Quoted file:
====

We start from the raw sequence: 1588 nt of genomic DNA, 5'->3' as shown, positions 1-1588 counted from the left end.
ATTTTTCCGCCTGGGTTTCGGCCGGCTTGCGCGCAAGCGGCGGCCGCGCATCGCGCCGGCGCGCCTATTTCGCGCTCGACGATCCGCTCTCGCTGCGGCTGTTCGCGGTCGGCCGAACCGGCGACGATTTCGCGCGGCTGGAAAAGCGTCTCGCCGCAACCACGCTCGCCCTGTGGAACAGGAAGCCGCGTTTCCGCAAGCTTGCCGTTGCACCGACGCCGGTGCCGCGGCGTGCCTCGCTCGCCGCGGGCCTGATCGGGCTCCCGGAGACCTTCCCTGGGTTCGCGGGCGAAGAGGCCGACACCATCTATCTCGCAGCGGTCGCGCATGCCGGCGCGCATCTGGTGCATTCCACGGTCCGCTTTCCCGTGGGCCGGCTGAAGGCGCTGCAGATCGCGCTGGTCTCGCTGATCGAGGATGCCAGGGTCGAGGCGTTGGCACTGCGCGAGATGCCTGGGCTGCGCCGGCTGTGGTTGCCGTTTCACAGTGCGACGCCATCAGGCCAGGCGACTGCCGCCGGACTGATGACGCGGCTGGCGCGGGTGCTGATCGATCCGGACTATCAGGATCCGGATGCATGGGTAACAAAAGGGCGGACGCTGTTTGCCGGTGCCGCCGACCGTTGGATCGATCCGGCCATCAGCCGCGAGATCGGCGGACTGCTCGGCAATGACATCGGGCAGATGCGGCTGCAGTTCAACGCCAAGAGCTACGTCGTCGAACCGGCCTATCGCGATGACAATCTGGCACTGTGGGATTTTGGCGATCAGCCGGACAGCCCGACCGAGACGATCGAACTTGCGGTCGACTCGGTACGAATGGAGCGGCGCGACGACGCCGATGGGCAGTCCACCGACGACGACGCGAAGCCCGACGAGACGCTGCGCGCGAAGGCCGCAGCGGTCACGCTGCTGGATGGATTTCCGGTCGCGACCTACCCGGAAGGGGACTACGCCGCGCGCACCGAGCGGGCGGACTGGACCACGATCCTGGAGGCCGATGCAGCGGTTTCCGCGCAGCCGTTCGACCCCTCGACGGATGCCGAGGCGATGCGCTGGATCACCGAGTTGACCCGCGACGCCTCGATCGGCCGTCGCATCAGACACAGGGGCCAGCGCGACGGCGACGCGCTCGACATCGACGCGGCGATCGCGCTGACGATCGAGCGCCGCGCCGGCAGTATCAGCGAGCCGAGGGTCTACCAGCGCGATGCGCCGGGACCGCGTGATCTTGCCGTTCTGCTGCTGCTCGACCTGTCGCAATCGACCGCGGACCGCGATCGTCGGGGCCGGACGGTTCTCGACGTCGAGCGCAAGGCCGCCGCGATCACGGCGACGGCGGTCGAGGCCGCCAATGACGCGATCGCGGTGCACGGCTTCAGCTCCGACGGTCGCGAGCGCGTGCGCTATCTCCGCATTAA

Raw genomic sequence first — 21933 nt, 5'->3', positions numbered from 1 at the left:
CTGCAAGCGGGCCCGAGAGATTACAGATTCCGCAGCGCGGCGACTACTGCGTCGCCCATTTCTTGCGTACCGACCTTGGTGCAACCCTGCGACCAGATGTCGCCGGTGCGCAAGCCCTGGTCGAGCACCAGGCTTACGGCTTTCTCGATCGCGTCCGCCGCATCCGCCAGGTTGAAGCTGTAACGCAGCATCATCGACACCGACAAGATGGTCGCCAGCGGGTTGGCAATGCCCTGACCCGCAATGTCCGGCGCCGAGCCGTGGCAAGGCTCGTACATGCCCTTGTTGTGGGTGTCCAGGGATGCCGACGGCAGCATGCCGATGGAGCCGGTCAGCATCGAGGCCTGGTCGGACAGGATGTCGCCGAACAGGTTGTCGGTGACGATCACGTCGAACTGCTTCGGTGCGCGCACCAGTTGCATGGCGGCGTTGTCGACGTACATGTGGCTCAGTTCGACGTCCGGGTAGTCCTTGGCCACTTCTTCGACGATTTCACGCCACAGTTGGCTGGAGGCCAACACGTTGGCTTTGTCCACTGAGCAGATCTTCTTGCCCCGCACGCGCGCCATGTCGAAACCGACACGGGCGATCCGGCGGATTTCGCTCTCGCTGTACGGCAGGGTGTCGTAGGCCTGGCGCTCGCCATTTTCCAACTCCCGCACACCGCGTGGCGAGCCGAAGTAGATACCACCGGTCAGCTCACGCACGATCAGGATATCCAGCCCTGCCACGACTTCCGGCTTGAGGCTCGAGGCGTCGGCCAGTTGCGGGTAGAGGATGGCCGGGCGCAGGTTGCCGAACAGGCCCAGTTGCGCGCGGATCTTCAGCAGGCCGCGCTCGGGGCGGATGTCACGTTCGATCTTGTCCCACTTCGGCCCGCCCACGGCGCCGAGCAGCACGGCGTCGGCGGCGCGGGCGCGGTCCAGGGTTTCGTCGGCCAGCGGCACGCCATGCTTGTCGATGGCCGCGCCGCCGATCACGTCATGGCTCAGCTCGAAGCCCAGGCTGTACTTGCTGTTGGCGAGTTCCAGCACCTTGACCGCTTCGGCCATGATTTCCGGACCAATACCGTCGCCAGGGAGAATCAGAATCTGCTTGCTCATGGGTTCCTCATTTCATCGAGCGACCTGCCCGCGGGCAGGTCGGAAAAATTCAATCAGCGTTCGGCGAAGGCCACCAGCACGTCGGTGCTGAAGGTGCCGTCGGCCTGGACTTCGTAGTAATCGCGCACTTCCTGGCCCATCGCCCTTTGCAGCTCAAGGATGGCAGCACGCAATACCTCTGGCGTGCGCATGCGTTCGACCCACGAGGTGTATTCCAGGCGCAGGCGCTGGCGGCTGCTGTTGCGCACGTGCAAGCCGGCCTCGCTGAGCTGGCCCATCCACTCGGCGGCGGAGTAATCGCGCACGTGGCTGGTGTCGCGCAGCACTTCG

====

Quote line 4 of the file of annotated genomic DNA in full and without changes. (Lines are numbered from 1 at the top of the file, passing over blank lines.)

CTGCAAGCGGGCCCGAGAGATTACAGATTCCGCAGCGCGGCGACTACTGCGTCGCCCATTTCTTGCGTACCGACCTTGGTGCAACCCTGCGACCAGATGTCGCCGGTGCGCAAGCCCTGGTCGAGCACCAGGCTTACGGCTTTCTCGATCGCGTCCGCCGCATCCGCCAGGTTGAAGCTGTAACGCAGCATCATCGACACCGACAAGATGGTCGCCAGCGGGTTGGCAATGCCCTGACCCGCAATGTCCGGCGCCGAGCCGTGGCAAGGCTCGTACATGCCCTTGTTGTGGGTGTCCAGGGATGCCGACGGCAGCATGCCGATGGAGCCGGTCAGCATCGAGGCCTGGTCGGACAGGATGTCGCCGAACAGGTTGTCGGTGACGATCACGTCGAACTGCTTCGGTGCGCGCACCAGTTGCATGGCGGCGTTGTCGACGTACATGTGGCTCAGTTCGACGTCCGGGTAGTCCTTGGCCACTTCTTCGACGATTTCACGCCACAGTTGGCTGGAGGCCAACACGTTGGCTTTGTCCACTGAGCAGATCTTCTTGCCCCGCACGCGCGCCATGTCGAAACCGACACGGGCGATCCGGCGGATTTCGCTCTCGCTGTACGGCAGGGTGTCGTAGGCCTGGCGCTCGCCATTTTCCAACTCCCGCACACCGCGTGGCGAGCCGAAGTAGATACCACCGGTCAGCTCACGCACGATCAGGATATCCAGCCCTGCCACGACTTCCGGCTTGAGGCTCGAGGCGTCGGCCAGTTGCGGGTAGAGGATGGCCGGGCGCAGGTTGCCGAACAGGCCCAGTTGCGCGCGGATCTTCAGCAGGCCGCGCTCGGGGCGGATGTCACGTTCGATCTTGTCCCACTTCGGCCCGCCCACGGCGCCGAGCAGCACGGCGTCGGCGGCGCGGGCGCGGTCCAGGGTTTCGTCGGCCAGCGGCACGCCATGCTTGTCGATGGCCGCGCCGCCGATCACGTCATGGCTCAGCTCGAAGCCCAGGCTGTACTTGCTGTTGGCGAGTTCCAGCACCTTGACCGCTTCGGCCATGATTTCCGGACCAATACCGTCGCCAGGGAGAATCAGAATCTGCTTGCTCATGGGTTCCTCATTTCATCGAGCGACCTGCCCGCGGGCAGGTCGGAAAAATTCAATCAGCGTTCGGCGAAGGCCACCAGCACGTCGGTGCTGAAGGTGCCGTCGGCCTGGACTTCGTAGTAATCGCGCACTTCCTGGCCCATCGCCCTTTGCAGCTCAAGGATGGCAGCACGCAATACCTCTGGCGTGCGCATGCGTTCGACCCACGAGGTGTATTCCAGGCGCAGGCGCTGGCGGCTGCTGTTGCGCACGTGCAAGCCGGCCTCGCTGAGCTGGCCCATCCACTCGGCGGCGGAGTAATCGCGCACGTGGCTGGTGTCGCGCAGCACTTCG